How can you think like a journalist to improve your mental health?

As a mental health advocate, I know the power of self-care. As a former TV journalist, I know the impact a stressful work environment can have on one’s mental health. And as a journalist who did not know how to incorporate self-care into my daily routine, I know the effects that stress can take on life.

Self-care is the headline

As a writer who works with journalists, I started thinking about this topic while looking through resources provided by the Society of Professional Journalists. I was thrilled to see a special section of the website devoted to mental health.

One of the most intriguing pieces of content was an article on self-care tips for journalists. While some may be specific to the pressures facing those who cover the news, I think many of the self-care measures can be applied to just about anyone:

  • Breathe. This is a simple tip that I often share with people while crisis counseling. If you have never tried to just be still and focus on your breath, you are missing out on a powerful self-care technique.
  • Take small breaks. Again, a simple recommendation but one that can have tremendous impacts. Not only can small breaks from work or other stressful situations help you focus, but they can help turn heated moments into calm situations.
  • Remember your mission and purpose. I read quite a bit about mental health, but this one is relativity new for me. I have thought many times about my mission and purpose, but this article suggested hanging your mission or purpose close to where you work so you can be reminded of why you chose this path.

Clients are the characters

I also found these tips intriguing because of a specific piece of workplace stress that journalists typically do not face but is often a source of frustration for communication professionals and marketers. Clients can take a devastating toll on one’s mental health.

Let’s look at a typical scenario. A marketer or PR pro sends a client an email with the “final draft” of a press release. That’s when the client decides they are no longer happy with the press release and marks it up, basically asking for a complete rewrite. Along with sending back the draft, they include a note about their overall unhappiness with the progress of their account.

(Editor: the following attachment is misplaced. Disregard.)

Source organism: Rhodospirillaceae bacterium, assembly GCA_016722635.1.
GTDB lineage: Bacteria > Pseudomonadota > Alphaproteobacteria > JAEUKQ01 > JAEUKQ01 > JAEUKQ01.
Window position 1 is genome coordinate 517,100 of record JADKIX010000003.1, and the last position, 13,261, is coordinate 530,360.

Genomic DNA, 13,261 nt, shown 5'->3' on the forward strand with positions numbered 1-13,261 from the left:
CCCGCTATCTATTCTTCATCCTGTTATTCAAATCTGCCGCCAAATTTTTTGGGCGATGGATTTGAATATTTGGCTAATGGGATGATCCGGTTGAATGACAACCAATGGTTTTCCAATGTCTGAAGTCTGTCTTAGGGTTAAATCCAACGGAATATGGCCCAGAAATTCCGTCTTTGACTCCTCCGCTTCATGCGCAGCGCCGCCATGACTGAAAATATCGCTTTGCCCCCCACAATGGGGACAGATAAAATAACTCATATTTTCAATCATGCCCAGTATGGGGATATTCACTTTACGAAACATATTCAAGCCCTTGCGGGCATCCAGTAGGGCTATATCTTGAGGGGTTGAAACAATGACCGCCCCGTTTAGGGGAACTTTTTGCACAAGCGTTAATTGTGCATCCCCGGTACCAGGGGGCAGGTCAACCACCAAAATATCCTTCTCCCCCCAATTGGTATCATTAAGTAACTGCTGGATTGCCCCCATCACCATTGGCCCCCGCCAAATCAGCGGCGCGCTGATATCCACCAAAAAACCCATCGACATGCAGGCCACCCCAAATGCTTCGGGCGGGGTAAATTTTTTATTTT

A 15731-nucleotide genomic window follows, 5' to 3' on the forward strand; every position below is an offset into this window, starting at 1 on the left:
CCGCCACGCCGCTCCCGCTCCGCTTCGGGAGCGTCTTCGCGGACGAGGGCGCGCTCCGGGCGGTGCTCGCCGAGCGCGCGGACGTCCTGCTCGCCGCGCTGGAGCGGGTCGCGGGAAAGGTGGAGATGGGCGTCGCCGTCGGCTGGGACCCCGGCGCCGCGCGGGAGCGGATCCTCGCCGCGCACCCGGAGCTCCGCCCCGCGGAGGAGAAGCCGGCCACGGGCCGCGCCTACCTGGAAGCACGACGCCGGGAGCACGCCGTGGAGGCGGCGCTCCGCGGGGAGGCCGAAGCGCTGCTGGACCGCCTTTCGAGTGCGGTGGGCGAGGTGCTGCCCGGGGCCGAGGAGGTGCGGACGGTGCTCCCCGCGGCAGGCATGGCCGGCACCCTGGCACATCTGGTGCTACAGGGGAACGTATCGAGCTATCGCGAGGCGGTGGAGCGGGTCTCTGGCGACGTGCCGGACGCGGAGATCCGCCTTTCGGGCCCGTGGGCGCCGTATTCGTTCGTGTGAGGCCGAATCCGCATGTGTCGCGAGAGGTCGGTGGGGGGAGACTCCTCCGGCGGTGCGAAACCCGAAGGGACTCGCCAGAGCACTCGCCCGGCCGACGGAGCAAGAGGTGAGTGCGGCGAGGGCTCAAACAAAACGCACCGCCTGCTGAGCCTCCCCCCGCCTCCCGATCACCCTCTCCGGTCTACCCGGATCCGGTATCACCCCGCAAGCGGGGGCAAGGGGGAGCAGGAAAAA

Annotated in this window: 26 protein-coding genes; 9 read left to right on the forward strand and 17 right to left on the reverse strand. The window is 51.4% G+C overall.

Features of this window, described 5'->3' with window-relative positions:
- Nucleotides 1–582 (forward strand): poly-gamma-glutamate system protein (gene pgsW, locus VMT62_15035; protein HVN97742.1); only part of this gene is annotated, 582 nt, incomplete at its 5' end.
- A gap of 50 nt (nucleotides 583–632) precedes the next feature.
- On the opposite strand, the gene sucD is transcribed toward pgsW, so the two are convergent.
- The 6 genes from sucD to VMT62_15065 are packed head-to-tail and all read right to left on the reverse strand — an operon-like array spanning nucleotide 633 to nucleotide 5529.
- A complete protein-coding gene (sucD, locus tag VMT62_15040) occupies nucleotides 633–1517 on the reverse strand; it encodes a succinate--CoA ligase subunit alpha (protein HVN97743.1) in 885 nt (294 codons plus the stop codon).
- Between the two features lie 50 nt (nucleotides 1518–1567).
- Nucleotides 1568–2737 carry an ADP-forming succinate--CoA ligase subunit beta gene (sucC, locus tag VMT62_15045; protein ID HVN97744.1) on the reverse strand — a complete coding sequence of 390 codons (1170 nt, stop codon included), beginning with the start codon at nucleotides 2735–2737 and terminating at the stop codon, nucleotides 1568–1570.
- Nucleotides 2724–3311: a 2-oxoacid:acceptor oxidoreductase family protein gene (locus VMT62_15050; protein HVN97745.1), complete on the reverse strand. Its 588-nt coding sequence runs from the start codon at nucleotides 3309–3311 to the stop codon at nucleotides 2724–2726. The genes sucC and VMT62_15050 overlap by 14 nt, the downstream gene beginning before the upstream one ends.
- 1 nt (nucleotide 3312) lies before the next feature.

Calmness is the ending

What’s a marketer or PR pro to do? As mentioned above, perhaps a great first step is to breathe and take a little bit of time away from the email and overall situation. By combining these two self-care techniques – a focus on breath and a small break – the PR or marketing pro can gather their thoughts without letting the stress of the situation dictate their attitude.

The great thing about these self-care techniques is that they do not take long to implement. At the same time, it’s important to keep in mind that sometimes more self-care is needed. Talking to a therapist or other mental health professional can be a significant step forward in helping to regain control during challenging times.

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About the author

Chris Adam is a content manager at Bospar Public Relations. He has created award-winning content, including press materials, on a wide range of business and technical topics. Areas of specialization include cybersecurity, finance, health care technology, and engineering innovations. Adam has experience leading teams in public relations, content marketing, journalism, and higher education communications. He has also been a content subject matter expert (SME) at national conferences and on local television newscasts.

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